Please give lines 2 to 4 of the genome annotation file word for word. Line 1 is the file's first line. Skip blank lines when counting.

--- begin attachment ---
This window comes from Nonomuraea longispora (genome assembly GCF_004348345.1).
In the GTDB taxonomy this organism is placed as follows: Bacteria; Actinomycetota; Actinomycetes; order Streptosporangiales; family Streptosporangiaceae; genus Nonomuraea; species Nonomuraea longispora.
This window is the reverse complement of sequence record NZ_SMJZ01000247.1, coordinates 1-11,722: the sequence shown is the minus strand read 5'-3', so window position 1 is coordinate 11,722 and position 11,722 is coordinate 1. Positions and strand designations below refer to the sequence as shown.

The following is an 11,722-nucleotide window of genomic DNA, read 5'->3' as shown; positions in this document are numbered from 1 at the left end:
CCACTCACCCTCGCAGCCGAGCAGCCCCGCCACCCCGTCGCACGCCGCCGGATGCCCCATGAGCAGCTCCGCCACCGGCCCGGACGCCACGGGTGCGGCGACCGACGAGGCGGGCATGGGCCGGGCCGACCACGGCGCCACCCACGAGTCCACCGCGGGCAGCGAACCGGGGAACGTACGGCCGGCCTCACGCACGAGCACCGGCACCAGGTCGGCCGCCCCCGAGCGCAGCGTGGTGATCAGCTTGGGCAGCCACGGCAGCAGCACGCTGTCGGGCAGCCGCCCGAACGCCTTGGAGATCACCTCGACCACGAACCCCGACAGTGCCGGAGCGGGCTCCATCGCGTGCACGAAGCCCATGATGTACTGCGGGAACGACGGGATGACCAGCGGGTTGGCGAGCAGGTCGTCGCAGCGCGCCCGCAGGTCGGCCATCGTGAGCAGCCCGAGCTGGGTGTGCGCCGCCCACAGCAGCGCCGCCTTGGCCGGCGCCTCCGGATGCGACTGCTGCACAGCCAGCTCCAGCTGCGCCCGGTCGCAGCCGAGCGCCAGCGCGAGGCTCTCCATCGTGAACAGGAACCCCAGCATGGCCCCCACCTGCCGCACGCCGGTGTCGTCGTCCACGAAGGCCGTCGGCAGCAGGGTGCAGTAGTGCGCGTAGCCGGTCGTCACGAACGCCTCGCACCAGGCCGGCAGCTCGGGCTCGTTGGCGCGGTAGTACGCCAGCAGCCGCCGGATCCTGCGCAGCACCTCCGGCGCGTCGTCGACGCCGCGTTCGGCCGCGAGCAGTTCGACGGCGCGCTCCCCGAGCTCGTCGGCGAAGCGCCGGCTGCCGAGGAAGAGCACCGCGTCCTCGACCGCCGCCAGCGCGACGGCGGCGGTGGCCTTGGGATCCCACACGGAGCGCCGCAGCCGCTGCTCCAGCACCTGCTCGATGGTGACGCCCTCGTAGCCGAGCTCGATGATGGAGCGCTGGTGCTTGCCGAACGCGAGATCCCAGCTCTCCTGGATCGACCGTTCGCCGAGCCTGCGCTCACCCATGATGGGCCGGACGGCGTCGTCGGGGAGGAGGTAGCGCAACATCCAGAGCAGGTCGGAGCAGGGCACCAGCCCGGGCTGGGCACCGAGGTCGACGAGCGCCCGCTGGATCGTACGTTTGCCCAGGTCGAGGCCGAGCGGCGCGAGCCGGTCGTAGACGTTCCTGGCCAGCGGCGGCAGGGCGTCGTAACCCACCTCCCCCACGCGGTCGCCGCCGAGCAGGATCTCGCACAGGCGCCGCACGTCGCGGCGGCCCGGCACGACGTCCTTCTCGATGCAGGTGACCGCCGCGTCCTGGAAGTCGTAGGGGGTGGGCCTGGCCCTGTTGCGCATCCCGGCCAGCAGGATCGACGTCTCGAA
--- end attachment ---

In the GTDB taxonomy this organism is placed as follows: Bacteria; Actinomycetota; Actinomycetes; order Streptosporangiales; family Streptosporangiaceae; genus Nonomuraea; species Nonomuraea longispora.
This window is the reverse complement of sequence record NZ_SMJZ01000247.1, coordinates 1-11,722: the sequence shown is the minus strand read 5'-3', so window position 1 is coordinate 11,722 and position 11,722 is coordinate 1. Positions and strand designations below refer to the sequence as shown.

The following is an 11,722-nucleotide window of genomic DNA, read 5'->3' as shown; positions in this document are numbered from 1 at the left end: